Closer to Norway than Scotland, the Shetland Isles played a strategic role in Viking conquests. We visit the capital, Lerwick, and explore the complex Stone, Bronze and Iron Age settlement of Jarlshof. On Mousa, we walk to the world’s best-preserved Iron Age structure known as a broch and our historian recounts its importance. Foula’s five dramatic peaks dwarf its crofting hamlets and its cliffs are alive with kittiwakes, razorbills, fulmars and skuas. Papa Stour’s coastline offers Zodiac exploration of dramatic caves.
Blessed with red, fertile soil, the Orkney archipelago has welcomed people since ancient times. From Kirkwall, we visit 5000- year old archaeological wonders like Skara Brae, excavated less than 100 years ago. We view relics of Viking occupation and World War II curiosities, include the exquisite Italian Chapel, built from scrap by Italian POWs. We sail past the giant sea stack Old Man of Hoy. On Papa Westray we see the Knap of Howar, the oldest standing dwelling in Europe and on to Fair Isle, a birdwatchers’ paradise, where the few inhabitants still live in traditional crofts and welcome us to admire and buy their exquisite knitwear.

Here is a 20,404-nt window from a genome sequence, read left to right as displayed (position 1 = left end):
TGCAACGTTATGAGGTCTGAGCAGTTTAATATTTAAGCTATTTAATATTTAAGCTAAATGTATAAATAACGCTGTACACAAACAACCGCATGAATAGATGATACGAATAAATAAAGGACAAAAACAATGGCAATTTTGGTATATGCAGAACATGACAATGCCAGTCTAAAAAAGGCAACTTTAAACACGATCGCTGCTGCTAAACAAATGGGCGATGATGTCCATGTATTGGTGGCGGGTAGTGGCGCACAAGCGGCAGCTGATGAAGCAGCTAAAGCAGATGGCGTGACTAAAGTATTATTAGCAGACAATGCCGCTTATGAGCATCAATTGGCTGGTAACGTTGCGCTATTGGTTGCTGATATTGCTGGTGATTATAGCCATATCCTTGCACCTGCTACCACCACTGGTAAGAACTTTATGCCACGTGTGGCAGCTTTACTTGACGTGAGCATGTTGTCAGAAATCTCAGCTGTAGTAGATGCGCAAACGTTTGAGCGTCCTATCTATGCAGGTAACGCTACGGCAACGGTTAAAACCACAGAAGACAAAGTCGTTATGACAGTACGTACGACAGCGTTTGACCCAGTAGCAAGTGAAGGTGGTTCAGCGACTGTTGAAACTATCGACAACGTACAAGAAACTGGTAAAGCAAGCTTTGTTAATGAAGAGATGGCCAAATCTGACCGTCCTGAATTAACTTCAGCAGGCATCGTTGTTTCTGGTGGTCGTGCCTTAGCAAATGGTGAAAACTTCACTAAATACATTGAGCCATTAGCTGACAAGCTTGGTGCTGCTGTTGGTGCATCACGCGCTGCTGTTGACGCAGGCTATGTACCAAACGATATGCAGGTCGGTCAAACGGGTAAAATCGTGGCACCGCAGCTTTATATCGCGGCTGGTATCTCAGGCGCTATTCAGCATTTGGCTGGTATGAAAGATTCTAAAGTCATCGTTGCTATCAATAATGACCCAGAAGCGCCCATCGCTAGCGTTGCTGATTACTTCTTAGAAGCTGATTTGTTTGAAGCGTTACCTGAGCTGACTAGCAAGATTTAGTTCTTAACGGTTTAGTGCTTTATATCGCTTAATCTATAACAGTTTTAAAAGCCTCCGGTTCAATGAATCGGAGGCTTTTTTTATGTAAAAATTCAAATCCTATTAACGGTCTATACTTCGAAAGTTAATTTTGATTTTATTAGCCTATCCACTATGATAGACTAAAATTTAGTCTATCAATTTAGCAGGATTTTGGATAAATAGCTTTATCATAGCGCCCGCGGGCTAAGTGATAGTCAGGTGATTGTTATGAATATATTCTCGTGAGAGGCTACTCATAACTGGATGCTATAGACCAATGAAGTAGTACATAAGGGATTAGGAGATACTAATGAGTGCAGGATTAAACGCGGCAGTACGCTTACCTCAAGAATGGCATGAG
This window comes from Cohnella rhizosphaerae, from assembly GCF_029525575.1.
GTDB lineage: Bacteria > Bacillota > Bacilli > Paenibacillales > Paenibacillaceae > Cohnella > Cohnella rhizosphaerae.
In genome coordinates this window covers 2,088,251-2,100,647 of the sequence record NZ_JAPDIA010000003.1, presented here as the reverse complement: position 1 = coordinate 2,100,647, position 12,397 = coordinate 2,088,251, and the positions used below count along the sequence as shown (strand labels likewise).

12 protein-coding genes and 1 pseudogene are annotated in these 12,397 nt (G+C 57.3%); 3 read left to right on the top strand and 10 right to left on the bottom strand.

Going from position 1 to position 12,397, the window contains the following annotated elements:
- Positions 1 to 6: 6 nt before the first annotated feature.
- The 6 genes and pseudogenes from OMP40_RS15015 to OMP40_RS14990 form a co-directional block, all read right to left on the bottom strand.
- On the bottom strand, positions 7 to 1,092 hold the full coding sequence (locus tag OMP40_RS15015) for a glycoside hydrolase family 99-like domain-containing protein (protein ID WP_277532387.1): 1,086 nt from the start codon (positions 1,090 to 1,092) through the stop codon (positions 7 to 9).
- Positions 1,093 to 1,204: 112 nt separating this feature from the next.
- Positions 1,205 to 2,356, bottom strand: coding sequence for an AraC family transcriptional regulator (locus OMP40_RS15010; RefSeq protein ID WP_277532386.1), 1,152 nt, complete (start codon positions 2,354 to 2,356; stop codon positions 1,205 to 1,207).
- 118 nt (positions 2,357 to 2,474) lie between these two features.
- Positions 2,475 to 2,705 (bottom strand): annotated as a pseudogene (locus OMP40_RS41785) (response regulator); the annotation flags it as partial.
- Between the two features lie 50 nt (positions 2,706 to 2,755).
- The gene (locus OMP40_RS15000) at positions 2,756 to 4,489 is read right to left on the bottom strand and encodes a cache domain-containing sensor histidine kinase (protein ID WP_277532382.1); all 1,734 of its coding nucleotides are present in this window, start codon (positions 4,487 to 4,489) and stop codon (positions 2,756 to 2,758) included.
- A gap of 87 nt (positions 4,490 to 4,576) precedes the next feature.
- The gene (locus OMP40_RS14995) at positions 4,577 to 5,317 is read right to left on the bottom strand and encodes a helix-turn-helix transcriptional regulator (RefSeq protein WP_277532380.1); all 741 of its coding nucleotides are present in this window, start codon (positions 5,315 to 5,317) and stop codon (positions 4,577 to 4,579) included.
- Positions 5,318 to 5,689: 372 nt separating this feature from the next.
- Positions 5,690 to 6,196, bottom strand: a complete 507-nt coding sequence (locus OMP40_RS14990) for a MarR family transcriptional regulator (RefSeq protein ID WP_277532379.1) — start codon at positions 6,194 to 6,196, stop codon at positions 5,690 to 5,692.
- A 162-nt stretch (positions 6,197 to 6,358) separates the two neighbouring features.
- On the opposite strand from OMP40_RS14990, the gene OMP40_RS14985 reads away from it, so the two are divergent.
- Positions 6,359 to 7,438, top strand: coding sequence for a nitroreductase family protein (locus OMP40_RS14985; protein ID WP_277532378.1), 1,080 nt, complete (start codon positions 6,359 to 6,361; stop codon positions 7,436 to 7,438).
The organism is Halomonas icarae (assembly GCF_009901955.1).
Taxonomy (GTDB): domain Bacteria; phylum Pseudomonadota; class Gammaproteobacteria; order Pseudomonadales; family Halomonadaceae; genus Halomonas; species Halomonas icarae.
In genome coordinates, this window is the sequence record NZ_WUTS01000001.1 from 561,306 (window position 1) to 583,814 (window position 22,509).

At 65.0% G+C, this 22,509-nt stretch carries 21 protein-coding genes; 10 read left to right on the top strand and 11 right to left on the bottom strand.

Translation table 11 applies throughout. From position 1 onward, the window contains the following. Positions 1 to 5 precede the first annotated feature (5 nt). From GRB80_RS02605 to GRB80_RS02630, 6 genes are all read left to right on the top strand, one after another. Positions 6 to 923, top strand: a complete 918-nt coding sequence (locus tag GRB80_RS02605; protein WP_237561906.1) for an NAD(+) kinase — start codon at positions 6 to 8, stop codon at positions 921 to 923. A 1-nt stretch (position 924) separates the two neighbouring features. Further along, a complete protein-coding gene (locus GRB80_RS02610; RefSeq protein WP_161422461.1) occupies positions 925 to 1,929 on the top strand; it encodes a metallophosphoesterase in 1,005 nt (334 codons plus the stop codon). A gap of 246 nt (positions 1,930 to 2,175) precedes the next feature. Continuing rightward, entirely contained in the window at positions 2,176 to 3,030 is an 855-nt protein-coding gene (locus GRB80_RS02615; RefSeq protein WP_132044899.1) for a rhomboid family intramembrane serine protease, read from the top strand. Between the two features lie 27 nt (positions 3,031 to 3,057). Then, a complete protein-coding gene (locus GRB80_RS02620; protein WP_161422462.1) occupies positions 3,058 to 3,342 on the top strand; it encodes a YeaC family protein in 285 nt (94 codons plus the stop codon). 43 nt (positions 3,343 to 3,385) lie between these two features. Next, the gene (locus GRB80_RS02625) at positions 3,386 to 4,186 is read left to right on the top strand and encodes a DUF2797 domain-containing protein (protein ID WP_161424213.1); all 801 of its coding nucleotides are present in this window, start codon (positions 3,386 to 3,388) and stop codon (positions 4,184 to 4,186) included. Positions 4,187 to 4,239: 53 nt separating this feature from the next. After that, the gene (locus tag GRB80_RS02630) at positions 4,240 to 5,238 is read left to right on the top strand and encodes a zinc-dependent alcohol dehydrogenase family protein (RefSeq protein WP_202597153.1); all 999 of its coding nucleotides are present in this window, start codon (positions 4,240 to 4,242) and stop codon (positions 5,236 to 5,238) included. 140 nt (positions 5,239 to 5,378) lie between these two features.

In Aberdeen, we disembark and bid farewell to Polar Pioneer staff and crew.
Please note that all of our itineraries are at the mercy of weather conditions and not all landings are guaranteed. Our itineraries are flexible and will change voyage to voyage, allowing the best chance to make the most of surprising wildlife displays and unexpected opportunities.
Cabin Numbers: 300, 301 Deck: Deck 3 Cabin Features: Two lower bunk beds and one upper bunk bed Outside porthole Wash basin Lounge and desk Cupboard with hanging space Air-conditioning control Shared bathroom facilities on same deck Outside deck accessed via Deck 4 Cabin Size: 10.2 m2
Cabin Numbers: 302, 303, 304, 305, 306, 307, 308, 309, 310, 311, 312, 313 Deck: Deck 3 Cabin Features: Two lower bunk beds Outside porthole Wash basin Lounge and desk Cupboard with hanging space Air-conditioning control Shared bathroom facilities on same deck Outside decks accessible via Deck 3 and 4 Cabin Size: 9.8 m2